In areas that have current pushing through them, the fish commonly feed more actively on the moving-water side than the lee side, especially if docks create eddies and ambush points. That said, it's usually worth probing at least a few docks that are both in and out of the current to let fish reveal which they are relating to and where they are feeding most actively.

Water color can have a couple of important effects that anglers should consider. First, when the color varies in different parts of a lake, it will affect the areas (and therefore the docks) that hold the most actively feeding

fish. If the water is quite clear overall, for example, docks in creeks that have been stained by wind, wave action or a recent rainfall may hold more active fish. If much of a lake has turned ultra muddy, on the other hand, docks that stretch into the clearest water remaining in the lake may be the most productive.

Even when water color is uniform, the color can help dictate which docks will hold the most fish and how the fish will relate to those docks. If the water is significantly stained, fish will relate to the docks that offer the most cover in shallow water, and they will hold very tight to the cover. In clear water, fish will be off the deep ends of docks, often relating more loosely to them and will be more apt to relate to scattered surrounding brush.

Before examining the dock structures themselves, it's important to consider all the "extras" that commonly make certain docks extra inviting to bass. Stands of aquatic grass, deep riprap banks, brushpiles, rockpiles and other physical features commonly combine with docks to create outstanding complexes for the fish to use under various conditions. As an example, a dock that is bordered by floating vegetation at the shallow end and has brush sunk off its deep end will tend to hold more fish than an otherwise similar dock in the same area that lacks these extras.

Among the most important extras are brushpiles, which often are put out by property owners so they can catch more fish off their own docks. Brush might be stuffed under the dock itself, sunk off the sides or directly off the end, or it might be placed a cast's length away. The best docks, of course, offer all of those options.

At times, the tips of brushpiles will extend out of the water, making brush easy to locate. More often, the cover will be fully submerged, and finding it requires peering carefully into the water, searching with electronics and paying close attention to any extra "bumps" when working waters around docks. Anglers also should pay attention to clues that brush might be present -- the most obvious of those being fishing benches, rod holders and lights that are pointed toward the water. Similarly, a dock that harbors a boat that looks like it's really used for fishing is far more apt to have brush sunk around it than one that appears to be a water skier's.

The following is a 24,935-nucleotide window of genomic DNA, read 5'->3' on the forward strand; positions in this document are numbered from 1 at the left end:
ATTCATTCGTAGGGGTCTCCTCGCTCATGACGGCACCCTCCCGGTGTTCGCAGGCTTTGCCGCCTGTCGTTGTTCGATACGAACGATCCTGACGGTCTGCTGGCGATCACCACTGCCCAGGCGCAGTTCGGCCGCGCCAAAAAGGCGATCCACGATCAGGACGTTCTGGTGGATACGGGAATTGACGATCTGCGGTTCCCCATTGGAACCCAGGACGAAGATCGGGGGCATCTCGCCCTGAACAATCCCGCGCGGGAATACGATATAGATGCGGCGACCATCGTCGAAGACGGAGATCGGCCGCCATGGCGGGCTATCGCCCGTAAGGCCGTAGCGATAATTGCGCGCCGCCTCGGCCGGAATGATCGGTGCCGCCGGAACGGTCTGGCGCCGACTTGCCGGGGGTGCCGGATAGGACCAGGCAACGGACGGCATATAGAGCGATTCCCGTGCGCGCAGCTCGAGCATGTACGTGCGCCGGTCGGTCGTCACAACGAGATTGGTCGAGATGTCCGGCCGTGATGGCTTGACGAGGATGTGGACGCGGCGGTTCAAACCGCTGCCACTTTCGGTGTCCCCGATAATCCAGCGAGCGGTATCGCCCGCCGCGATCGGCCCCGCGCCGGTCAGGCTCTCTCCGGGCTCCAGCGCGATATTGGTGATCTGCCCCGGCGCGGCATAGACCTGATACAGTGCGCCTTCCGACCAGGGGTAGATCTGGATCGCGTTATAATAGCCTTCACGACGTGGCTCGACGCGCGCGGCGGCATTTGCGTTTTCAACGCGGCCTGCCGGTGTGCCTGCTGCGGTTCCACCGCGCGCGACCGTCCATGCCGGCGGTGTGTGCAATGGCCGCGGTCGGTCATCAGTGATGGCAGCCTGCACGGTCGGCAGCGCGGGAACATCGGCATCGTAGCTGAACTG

An additional "extra" that anglers always should be on the lookout for around docks is food for the bass, whether in the form of baitfish schools, bluegills hanging around dock pilings or crawfish tunnels along the banks. If the shad are concentrated in a certain part of a creek, chances are very good that the docks in that same area will hold their share of bass. Likewise, if most of the baitfish are holding in a certain depth range, the most productive docks often will be the ones that have pilings in that specific depth.

Along with considering what is around a dock, anglers ought to pay attention to what is not around a dock. When even a small dock that doesn't have much obvious added draw provides the only cover along a significant stretch of bank, any fish seeking concealment along that bank pretty much have to go under that dock. Lone docks, therefore, sometimes gain a bit of an edge over those that are part of long rows of boat docks.

Finally, it's important to look at the physical construction of the dock itself and what it offers to the fish in terms of cover to relate to, shade and concealment. Most distinctions are obvious and easy to interpret, but they're important and too often overlooked. Wide docks offer more shade than narrow ones. Docks built on supports -- especially those that have cross bars between the supports -- provide more cover than floating docks. Low docks offer more all-day shade than those that are higher off the water. That factor can be especially important as summer progresses. T- or F-shaped docks and U-shaped boat slips provide more angles for bass to ambush from than straight docks and typically offer more cover in the form of pilings.

The most complicated docks that offer the most interesting cover for bass sometimes are the most difficult to fish effectively. However, that is not all bad. Most anglers will make a single unsuccessful attempt to get a bait to the prime area, make a cast or two along the outside and move on, leaving those fish unpressured and more catchable for anglers who are willing to practice tough deliveries and persist at trying to put their baits in difficult places.

As you might guess, there's no single, simple answer to the question of which docks will produce the most fish. The answer varies by lake, by conditions, and even by the mood of the fish. And so, the process of figuring out which docks are the best often calls for experimentation.

Armed with a good understanding of important variables, however, an angler can look at a lake's total offerings, consider the season, conditions and his own history on the lake and begin the process of deciphering docks. The key is to approach dock fishing with an understanding that even neighboring docks are often distinctive from one another and then to pay close attention to distinguishing features of every dock that does produce a strike.